RAPID CITY, S.D. (KOTA TV) - Incoming Attorney General Jason Ravnsborg wants to do away with presumptive probation, but not everyone is on board.
Presumptive probation was part of a 2013 legislative initiative, called Senate Bill 70, to keep low level drug users out of the state prisons.
Instead of sending offenders to prison the judges will give them probation and require them to participate in treatment options.
Ravnsborg says presumptive probation ties the hands of the courts and does not fix the problem.
The Director of the Pennington County Public Defenders Office, Eric Whitcher, disagrees. He says presumptive probation keeps people out of prison and saves the tax payers money and there are better ways to address addiction.
"I would advocate for having an anti-meth campaign, the same way you have an anti-smoking campaign. They are highly effective and cost pennies to keep someone from using a drug for the first time," Whitcher said.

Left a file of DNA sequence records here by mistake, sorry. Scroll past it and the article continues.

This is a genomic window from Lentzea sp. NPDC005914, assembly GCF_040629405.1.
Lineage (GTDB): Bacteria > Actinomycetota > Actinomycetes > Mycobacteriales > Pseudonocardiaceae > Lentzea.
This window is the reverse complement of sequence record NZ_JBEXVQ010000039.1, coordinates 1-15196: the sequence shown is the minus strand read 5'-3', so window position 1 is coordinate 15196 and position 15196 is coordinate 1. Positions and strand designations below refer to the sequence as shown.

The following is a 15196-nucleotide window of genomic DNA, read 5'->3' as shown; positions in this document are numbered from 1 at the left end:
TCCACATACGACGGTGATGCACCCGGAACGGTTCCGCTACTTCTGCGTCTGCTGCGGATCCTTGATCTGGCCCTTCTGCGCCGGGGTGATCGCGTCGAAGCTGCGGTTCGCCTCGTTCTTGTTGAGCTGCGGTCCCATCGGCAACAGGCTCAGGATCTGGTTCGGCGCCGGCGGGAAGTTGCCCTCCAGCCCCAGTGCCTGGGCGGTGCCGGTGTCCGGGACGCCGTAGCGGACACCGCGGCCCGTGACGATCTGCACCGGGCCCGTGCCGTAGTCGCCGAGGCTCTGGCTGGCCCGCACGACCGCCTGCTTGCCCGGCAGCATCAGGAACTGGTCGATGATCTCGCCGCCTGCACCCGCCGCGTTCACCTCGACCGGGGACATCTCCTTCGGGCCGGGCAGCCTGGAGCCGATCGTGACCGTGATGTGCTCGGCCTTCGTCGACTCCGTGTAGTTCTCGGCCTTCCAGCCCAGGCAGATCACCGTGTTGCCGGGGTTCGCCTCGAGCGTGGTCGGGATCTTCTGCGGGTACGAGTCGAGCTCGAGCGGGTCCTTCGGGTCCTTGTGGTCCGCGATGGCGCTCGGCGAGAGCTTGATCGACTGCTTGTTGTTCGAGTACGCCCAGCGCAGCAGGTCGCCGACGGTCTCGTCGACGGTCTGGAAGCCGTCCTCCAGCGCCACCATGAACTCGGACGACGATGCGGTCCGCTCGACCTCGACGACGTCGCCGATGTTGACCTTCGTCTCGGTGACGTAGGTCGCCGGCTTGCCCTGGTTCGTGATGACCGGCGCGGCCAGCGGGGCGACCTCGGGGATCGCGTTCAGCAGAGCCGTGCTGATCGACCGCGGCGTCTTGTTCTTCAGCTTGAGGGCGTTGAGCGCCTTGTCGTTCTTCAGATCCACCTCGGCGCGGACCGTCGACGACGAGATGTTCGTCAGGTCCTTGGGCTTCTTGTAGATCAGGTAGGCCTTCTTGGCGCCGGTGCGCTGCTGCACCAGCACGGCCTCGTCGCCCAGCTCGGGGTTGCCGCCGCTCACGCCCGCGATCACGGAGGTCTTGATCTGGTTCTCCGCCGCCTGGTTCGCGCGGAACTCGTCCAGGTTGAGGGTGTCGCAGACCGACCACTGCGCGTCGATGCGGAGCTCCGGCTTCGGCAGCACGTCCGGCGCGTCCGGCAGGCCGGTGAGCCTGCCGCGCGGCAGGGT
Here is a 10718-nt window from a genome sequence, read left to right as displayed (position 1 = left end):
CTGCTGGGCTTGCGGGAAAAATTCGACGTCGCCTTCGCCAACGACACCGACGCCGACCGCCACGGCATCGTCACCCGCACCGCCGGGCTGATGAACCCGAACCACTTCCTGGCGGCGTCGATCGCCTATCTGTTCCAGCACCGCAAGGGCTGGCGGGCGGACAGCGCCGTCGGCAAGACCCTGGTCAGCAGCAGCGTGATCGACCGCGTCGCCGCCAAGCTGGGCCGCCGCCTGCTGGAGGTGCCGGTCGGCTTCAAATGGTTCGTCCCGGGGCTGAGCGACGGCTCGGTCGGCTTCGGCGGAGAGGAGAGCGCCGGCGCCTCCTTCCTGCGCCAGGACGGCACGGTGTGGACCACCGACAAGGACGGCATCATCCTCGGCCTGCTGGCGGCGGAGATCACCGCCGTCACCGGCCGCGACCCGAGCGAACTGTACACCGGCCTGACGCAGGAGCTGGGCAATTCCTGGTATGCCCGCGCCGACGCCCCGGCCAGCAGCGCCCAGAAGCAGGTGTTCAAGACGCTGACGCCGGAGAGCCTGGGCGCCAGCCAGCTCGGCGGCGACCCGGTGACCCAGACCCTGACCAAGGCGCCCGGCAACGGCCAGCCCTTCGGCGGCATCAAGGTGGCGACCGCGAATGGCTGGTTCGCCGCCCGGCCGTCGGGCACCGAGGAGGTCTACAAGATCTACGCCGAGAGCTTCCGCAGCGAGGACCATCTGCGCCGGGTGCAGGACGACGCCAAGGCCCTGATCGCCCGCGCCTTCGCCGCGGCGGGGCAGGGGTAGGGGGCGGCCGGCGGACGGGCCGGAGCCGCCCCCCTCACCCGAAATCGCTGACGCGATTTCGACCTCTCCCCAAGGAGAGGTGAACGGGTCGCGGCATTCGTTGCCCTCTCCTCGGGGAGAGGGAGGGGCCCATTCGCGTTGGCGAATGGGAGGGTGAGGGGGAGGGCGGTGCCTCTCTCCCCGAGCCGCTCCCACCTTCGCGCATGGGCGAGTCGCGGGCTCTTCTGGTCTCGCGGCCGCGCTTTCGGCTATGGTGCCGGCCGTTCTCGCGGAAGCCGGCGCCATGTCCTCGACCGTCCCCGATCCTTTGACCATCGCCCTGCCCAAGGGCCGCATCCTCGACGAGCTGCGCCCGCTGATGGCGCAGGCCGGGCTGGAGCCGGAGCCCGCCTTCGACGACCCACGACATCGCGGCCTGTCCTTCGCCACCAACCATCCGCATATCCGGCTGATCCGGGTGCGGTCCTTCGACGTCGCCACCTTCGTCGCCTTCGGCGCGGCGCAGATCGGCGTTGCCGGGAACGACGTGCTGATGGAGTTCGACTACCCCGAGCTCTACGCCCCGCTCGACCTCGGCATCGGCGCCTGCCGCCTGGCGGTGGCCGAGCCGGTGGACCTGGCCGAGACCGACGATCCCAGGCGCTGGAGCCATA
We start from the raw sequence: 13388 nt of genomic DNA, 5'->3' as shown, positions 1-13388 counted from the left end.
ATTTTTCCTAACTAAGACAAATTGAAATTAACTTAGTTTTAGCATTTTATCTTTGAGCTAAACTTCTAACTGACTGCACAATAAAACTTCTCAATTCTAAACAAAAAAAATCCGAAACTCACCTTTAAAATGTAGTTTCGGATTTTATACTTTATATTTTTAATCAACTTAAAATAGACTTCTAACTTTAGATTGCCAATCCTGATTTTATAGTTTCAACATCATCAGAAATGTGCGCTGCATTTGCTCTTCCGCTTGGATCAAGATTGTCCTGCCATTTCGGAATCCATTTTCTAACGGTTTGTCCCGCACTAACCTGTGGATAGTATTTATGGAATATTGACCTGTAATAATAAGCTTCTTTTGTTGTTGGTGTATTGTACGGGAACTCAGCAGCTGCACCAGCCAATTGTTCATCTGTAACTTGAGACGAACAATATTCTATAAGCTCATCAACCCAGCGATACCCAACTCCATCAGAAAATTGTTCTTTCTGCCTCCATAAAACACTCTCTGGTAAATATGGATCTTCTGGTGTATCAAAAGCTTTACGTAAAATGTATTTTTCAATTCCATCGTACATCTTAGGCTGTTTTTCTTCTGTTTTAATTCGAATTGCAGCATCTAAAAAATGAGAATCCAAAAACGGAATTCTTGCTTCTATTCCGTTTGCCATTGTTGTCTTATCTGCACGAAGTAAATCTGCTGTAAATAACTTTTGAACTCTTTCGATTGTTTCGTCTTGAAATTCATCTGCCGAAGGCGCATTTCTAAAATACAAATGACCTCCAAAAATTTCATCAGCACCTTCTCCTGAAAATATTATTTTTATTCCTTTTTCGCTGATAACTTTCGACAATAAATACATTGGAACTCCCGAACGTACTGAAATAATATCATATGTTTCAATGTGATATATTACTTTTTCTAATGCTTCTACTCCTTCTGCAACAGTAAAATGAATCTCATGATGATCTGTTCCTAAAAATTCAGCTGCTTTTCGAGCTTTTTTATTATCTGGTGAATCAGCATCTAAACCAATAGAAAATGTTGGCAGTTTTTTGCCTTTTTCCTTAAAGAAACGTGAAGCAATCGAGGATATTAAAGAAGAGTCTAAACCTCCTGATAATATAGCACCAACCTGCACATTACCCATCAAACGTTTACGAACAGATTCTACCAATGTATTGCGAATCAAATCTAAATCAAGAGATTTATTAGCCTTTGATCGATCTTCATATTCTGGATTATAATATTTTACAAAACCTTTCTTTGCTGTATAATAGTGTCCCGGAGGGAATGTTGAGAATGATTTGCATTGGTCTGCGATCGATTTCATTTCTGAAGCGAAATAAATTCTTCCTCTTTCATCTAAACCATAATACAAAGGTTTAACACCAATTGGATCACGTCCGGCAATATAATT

Not everyone gets presumptive probation. A judge can still sentence offenders to jail time for any aggravating conditions, like multiple offenses or violent crime.
It costs tax payers $22,000 to put a prisoner away for a year.
"I do believe we will be putting more people in prison but not the same kinds of people," Ravnsborg said. "I think we'll get more dealers - the people pushing this poison into our schools and our communities."